and said top wall is perforated, whereby air entering said open bottom through said perforated floor must travel upwardly inside said distributor before it can pass out of said distributor.
3. Peanut drying apparatus as claimed in claim 1 wherein said end walls, said top wall and said dividers comprise steel channel members, and said metal mesh is connected to the channel sides.
4. Peanut drying apparatus as claimed in claim 3 further comprising steel angle members connected to the upright channel members at their lower ends whereby said angle members define at least part of said open bottom, one leg of each angle member being horizontally disposed, and bolt holes being formed in said horizontally disposed legs through which bolts pass to connect the distributor to said perforated floor.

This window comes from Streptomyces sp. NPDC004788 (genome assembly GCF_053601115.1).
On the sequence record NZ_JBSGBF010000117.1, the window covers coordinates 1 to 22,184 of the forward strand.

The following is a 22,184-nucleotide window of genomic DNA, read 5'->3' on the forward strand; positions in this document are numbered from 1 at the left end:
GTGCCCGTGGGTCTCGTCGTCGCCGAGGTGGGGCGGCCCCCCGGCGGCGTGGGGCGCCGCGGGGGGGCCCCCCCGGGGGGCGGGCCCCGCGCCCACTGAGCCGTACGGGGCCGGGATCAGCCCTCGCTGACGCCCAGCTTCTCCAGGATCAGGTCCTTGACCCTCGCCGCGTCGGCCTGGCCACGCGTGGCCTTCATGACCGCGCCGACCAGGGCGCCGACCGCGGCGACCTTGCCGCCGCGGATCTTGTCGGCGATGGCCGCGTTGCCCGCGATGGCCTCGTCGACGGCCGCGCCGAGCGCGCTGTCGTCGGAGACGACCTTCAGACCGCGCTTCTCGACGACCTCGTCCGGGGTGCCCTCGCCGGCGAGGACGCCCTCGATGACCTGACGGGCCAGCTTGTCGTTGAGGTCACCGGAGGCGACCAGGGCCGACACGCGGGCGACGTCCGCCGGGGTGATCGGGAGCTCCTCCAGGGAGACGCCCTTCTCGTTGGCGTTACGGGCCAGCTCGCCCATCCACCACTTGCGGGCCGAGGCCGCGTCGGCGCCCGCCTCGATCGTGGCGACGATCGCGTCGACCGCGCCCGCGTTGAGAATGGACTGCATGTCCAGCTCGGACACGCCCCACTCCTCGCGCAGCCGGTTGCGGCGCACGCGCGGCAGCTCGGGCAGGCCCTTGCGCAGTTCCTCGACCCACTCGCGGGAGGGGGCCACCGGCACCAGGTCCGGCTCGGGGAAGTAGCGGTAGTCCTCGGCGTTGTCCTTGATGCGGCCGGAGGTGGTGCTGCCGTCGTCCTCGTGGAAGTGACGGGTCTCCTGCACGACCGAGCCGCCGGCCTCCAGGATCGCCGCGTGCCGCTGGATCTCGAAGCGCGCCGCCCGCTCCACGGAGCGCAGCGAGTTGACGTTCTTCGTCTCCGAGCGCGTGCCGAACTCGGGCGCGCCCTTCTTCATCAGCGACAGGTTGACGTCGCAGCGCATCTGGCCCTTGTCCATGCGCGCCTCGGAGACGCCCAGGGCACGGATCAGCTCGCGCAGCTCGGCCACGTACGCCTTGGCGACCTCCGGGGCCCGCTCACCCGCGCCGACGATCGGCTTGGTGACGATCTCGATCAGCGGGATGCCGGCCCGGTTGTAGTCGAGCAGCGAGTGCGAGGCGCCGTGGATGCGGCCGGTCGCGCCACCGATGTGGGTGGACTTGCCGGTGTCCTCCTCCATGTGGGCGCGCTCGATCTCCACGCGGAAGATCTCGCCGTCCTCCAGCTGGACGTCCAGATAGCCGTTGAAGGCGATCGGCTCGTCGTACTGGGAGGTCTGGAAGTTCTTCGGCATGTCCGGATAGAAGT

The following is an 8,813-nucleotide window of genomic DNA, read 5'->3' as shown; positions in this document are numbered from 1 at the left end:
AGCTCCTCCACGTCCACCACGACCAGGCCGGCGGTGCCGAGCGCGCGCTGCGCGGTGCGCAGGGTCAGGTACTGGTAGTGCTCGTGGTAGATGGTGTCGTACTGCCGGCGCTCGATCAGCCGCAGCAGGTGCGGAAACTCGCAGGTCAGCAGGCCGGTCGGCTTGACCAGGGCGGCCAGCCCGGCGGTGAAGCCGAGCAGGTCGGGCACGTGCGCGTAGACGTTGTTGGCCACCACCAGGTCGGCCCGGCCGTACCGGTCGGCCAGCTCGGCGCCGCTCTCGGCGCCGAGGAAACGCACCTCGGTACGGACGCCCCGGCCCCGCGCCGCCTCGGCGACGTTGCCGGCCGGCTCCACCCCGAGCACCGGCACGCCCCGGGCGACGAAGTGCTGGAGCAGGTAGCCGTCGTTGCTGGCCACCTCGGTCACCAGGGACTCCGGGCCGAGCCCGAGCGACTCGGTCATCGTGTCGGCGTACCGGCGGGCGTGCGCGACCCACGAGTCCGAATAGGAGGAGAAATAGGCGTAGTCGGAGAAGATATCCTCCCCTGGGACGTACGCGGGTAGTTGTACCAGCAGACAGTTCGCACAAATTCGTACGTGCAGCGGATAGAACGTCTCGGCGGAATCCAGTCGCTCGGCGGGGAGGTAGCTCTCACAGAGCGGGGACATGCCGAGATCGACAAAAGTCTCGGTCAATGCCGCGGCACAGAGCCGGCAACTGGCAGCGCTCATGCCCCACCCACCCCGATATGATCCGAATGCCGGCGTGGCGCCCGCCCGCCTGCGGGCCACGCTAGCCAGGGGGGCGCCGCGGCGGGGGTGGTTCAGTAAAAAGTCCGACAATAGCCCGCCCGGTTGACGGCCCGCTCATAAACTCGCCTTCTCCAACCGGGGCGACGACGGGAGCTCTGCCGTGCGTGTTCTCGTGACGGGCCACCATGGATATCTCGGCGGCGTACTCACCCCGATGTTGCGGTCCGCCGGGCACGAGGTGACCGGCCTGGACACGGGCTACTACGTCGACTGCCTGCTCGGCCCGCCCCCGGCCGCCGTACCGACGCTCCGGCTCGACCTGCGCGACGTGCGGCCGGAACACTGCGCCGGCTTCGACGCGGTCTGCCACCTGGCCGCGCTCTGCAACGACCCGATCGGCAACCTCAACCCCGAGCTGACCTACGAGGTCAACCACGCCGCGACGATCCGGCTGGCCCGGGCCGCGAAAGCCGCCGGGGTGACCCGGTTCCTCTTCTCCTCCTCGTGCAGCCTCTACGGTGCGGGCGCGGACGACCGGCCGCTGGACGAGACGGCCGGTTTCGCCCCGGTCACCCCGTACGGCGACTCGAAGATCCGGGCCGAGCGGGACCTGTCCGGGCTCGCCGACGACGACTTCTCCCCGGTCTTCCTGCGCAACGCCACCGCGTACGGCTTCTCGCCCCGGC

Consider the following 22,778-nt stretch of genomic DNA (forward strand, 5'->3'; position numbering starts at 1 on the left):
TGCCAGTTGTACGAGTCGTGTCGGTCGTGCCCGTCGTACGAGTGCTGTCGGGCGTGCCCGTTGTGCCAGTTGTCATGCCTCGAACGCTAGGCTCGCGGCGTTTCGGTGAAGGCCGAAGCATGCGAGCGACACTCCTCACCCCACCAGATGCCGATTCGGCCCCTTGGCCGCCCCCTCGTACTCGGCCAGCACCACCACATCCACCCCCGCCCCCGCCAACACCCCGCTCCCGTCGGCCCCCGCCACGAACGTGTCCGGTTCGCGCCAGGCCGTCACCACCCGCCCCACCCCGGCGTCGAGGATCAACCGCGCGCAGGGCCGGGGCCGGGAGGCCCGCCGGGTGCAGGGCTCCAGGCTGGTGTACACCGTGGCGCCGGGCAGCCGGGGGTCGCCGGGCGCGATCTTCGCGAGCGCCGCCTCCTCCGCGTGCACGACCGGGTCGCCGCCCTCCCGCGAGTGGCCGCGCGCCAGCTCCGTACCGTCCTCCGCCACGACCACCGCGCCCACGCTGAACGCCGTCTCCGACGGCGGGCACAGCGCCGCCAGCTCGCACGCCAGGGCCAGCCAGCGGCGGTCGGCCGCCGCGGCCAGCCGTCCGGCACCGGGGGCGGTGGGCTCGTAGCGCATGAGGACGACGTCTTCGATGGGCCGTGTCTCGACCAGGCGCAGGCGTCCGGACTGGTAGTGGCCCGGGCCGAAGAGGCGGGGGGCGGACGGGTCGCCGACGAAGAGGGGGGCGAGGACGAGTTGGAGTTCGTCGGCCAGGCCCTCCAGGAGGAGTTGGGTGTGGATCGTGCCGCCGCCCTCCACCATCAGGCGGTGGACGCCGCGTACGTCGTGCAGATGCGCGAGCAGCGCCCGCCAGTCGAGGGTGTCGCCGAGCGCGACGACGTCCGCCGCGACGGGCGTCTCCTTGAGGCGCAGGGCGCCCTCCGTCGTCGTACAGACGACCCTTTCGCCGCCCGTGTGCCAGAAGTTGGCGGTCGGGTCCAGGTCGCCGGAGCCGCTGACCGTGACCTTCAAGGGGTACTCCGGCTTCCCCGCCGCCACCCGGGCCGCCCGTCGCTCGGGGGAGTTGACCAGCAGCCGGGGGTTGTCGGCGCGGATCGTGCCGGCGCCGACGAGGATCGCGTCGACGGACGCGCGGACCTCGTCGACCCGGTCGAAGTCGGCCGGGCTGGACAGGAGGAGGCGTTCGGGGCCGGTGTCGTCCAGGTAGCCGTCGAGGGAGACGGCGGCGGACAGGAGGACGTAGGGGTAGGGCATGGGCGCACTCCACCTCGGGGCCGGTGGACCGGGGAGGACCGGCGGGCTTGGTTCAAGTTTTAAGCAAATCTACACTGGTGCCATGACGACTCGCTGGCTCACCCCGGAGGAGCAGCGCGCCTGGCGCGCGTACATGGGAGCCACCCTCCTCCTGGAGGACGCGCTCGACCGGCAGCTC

5. Peanut drying apparatus as claimed in claim 1 wherein said air distributing means comprises a plurality of said elongate air distributors, said distributors being generally parallel to each other and to two first opposed Walls of said bin-like container and generally normal to two other opposed walls of said bin-like container, the ends of each distributor being spaced approximately one foot from said other opposed walls, said distributors being spaced approximately three feet from each other, with the outermost distributors spaced approximately References Cited UNITED STATES PATENTS 2,532,530 12/1950 Anderson et a1. '34233 1,542,721 6/ 1925 Piening et a] 98-55 2,722,058 11/1955 Heal 34232 3,327,909 10/1966 Burton 34-233 3,359,650 12/1967 Mitchell et al 34214 3,378,065 4/1968 Mitchell et a1. 122 3,417,487 12/1968 Harris t 34233 2,683,940 7/1954 Pixler 34-232 FREDERICK L. MATTESON, 111., Primary Examiner H. B. RAMEY, Assistant Examiner US. Cl. X.R. 34-232; 9855